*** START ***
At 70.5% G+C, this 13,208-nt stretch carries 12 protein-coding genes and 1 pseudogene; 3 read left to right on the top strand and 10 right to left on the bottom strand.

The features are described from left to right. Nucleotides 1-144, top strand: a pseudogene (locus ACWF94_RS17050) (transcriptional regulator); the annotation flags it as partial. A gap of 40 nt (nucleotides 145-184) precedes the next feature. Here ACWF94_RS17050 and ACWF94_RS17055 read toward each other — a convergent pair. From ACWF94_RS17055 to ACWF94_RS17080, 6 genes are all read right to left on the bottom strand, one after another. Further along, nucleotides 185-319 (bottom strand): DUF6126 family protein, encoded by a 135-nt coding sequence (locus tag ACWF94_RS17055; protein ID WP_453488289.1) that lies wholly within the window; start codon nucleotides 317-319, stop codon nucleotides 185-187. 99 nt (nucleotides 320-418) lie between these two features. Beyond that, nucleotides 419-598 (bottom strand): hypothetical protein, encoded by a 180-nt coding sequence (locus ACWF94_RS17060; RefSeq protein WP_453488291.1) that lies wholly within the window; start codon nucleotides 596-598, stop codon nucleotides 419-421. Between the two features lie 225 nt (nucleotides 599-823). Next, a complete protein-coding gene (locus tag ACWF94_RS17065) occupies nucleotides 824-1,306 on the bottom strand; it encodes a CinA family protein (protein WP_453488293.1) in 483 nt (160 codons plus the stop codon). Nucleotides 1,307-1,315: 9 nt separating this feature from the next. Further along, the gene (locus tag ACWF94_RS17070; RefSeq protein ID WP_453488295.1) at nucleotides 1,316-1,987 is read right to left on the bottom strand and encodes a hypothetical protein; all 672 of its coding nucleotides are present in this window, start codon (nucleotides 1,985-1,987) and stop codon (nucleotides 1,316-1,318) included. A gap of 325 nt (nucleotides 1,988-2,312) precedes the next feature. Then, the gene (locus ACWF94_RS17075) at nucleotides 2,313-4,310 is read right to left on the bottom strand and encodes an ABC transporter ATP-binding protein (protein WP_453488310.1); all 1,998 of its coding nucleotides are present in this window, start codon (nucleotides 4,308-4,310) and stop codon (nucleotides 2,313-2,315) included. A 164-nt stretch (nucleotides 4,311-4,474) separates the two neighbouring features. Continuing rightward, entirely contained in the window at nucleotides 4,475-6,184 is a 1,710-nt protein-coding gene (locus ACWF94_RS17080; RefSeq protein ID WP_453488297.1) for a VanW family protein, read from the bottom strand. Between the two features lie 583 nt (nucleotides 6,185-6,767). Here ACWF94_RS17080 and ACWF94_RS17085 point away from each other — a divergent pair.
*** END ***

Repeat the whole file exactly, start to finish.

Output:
At 70.5% G+C, this 13,208-nt stretch carries 12 protein-coding genes and 1 pseudogene; 3 read left to right on the top strand and 10 right to left on the bottom strand.

The features are described from left to right. Nucleotides 1-144, top strand: a pseudogene (locus ACWF94_RS17050) (transcriptional regulator); the annotation flags it as partial. A gap of 40 nt (nucleotides 145-184) precedes the next feature. Here ACWF94_RS17050 and ACWF94_RS17055 read toward each other — a convergent pair. From ACWF94_RS17055 to ACWF94_RS17080, 6 genes are all read right to left on the bottom strand, one after another. Further along, nucleotides 185-319 (bottom strand): DUF6126 family protein, encoded by a 135-nt coding sequence (locus tag ACWF94_RS17055; protein ID WP_453488289.1) that lies wholly within the window; start codon nucleotides 317-319, stop codon nucleotides 185-187. 99 nt (nucleotides 320-418) lie between these two features. Beyond that, nucleotides 419-598 (bottom strand): hypothetical protein, encoded by a 180-nt coding sequence (locus ACWF94_RS17060; RefSeq protein WP_453488291.1) that lies wholly within the window; start codon nucleotides 596-598, stop codon nucleotides 419-421. Between the two features lie 225 nt (nucleotides 599-823). Next, a complete protein-coding gene (locus tag ACWF94_RS17065) occupies nucleotides 824-1,306 on the bottom strand; it encodes a CinA family protein (protein WP_453488293.1) in 483 nt (160 codons plus the stop codon). Nucleotides 1,307-1,315: 9 nt separating this feature from the next. Further along, the gene (locus tag ACWF94_RS17070; RefSeq protein ID WP_453488295.1) at nucleotides 1,316-1,987 is read right to left on the bottom strand and encodes a hypothetical protein; all 672 of its coding nucleotides are present in this window, start codon (nucleotides 1,985-1,987) and stop codon (nucleotides 1,316-1,318) included. A gap of 325 nt (nucleotides 1,988-2,312) precedes the next feature. Then, the gene (locus ACWF94_RS17075) at nucleotides 2,313-4,310 is read right to left on the bottom strand and encodes an ABC transporter ATP-binding protein (protein WP_453488310.1); all 1,998 of its coding nucleotides are present in this window, start codon (nucleotides 4,308-4,310) and stop codon (nucleotides 2,313-2,315) included. A 164-nt stretch (nucleotides 4,311-4,474) separates the two neighbouring features. Continuing rightward, entirely contained in the window at nucleotides 4,475-6,184 is a 1,710-nt protein-coding gene (locus ACWF94_RS17080; RefSeq protein ID WP_453488297.1) for a VanW family protein, read from the bottom strand. Between the two features lie 583 nt (nucleotides 6,185-6,767). Here ACWF94_RS17080 and ACWF94_RS17085 point away from each other — a divergent pair.